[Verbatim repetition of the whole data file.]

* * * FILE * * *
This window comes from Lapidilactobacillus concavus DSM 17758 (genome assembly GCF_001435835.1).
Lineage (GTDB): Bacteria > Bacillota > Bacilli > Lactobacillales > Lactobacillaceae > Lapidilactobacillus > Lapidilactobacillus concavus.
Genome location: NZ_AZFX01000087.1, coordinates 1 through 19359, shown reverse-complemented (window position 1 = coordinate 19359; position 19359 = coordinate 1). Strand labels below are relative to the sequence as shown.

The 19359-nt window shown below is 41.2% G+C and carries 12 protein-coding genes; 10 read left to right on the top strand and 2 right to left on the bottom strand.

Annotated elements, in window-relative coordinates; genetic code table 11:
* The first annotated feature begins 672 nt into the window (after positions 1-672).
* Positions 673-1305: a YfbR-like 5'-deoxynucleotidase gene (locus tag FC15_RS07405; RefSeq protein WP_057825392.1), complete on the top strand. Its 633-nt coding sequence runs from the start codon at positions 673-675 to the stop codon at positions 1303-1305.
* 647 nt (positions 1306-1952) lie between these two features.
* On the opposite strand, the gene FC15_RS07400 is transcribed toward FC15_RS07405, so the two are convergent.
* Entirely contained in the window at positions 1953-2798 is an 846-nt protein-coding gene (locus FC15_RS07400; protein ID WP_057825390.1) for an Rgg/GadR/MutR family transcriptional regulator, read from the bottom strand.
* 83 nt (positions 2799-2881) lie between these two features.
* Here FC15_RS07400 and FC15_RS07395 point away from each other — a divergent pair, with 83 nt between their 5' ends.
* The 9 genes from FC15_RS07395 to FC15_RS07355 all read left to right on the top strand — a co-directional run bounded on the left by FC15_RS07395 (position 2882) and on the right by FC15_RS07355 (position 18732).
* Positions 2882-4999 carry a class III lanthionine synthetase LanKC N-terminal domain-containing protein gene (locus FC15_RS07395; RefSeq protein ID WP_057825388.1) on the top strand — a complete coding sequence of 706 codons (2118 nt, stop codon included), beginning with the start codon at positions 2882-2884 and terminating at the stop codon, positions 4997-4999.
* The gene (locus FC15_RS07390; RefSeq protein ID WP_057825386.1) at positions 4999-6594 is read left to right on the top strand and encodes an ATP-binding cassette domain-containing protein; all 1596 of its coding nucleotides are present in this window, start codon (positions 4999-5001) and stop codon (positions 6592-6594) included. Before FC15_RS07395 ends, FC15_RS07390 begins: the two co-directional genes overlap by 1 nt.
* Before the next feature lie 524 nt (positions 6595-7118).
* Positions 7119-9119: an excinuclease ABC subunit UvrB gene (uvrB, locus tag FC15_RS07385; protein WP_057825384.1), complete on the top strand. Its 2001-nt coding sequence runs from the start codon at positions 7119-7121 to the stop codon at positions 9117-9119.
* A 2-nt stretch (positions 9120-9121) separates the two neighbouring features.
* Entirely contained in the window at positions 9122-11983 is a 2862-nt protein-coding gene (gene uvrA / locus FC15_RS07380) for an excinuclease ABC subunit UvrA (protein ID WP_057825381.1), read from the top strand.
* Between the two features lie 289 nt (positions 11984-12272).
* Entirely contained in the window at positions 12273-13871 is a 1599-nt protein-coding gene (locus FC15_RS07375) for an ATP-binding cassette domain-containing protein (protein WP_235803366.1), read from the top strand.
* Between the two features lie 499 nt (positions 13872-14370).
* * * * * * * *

This window comes from Lapidilactobacillus concavus DSM 17758 (genome assembly GCF_001435835.1).
Lineage (GTDB): Bacteria > Bacillota > Bacilli > Lactobacillales > Lactobacillaceae > Lapidilactobacillus > Lapidilactobacillus concavus.
Genome location: NZ_AZFX01000087.1, coordinates 1 through 19359, shown reverse-complemented (window position 1 = coordinate 19359; position 19359 = coordinate 1). Strand labels below are relative to the sequence as shown.

The 19359-nt window shown below is 41.2% G+C and carries 12 protein-coding genes; 10 read left to right on the top strand and 2 right to left on the bottom strand.

Annotated elements, in window-relative coordinates; genetic code table 11:
* The first annotated feature begins 672 nt into the window (after positions 1-672).
* Positions 673-1305: a YfbR-like 5'-deoxynucleotidase gene (locus tag FC15_RS07405; RefSeq protein WP_057825392.1), complete on the top strand. Its 633-nt coding sequence runs from the start codon at positions 673-675 to the stop codon at positions 1303-1305.
* 647 nt (positions 1306-1952) lie between these two features.
* On the opposite strand, the gene FC15_RS07400 is transcribed toward FC15_RS07405, so the two are convergent.
* Entirely contained in the window at positions 1953-2798 is an 846-nt protein-coding gene (locus FC15_RS07400; protein ID WP_057825390.1) for an Rgg/GadR/MutR family transcriptional regulator, read from the bottom strand.
* 83 nt (positions 2799-2881) lie between these two features.
* Here FC15_RS07400 and FC15_RS07395 point away from each other — a divergent pair, with 83 nt between their 5' ends.
* The 9 genes from FC15_RS07395 to FC15_RS07355 all read left to right on the top strand — a co-directional run bounded on the left by FC15_RS07395 (position 2882) and on the right by FC15_RS07355 (position 18732).
* Positions 2882-4999 carry a class III lanthionine synthetase LanKC N-terminal domain-containing protein gene (locus FC15_RS07395; RefSeq protein ID WP_057825388.1) on the top strand — a complete coding sequence of 706 codons (2118 nt, stop codon included), beginning with the start codon at positions 2882-2884 and terminating at the stop codon, positions 4997-4999.
* The gene (locus FC15_RS07390; RefSeq protein ID WP_057825386.1) at positions 4999-6594 is read left to right on the top strand and encodes an ATP-binding cassette domain-containing protein; all 1596 of its coding nucleotides are present in this window, start codon (positions 4999-5001) and stop codon (positions 6592-6594) included. Before FC15_RS07395 ends, FC15_RS07390 begins: the two co-directional genes overlap by 1 nt.
* Before the next feature lie 524 nt (positions 6595-7118).
* Positions 7119-9119: an excinuclease ABC subunit UvrB gene (uvrB, locus tag FC15_RS07385; protein WP_057825384.1), complete on the top strand. Its 2001-nt coding sequence runs from the start codon at positions 7119-7121 to the stop codon at positions 9117-9119.
* A 2-nt stretch (positions 9120-9121) separates the two neighbouring features.
* Entirely contained in the window at positions 9122-11983 is a 2862-nt protein-coding gene (gene uvrA / locus FC15_RS07380) for an excinuclease ABC subunit UvrA (protein ID WP_057825381.1), read from the top strand.
* Between the two features lie 289 nt (positions 11984-12272).
* Entirely contained in the window at positions 12273-13871 is a 1599-nt protein-coding gene (locus FC15_RS07375) for an ATP-binding cassette domain-containing protein (protein WP_235803366.1), read from the top strand.
* Between the two features lie 499 nt (positions 13872-14370).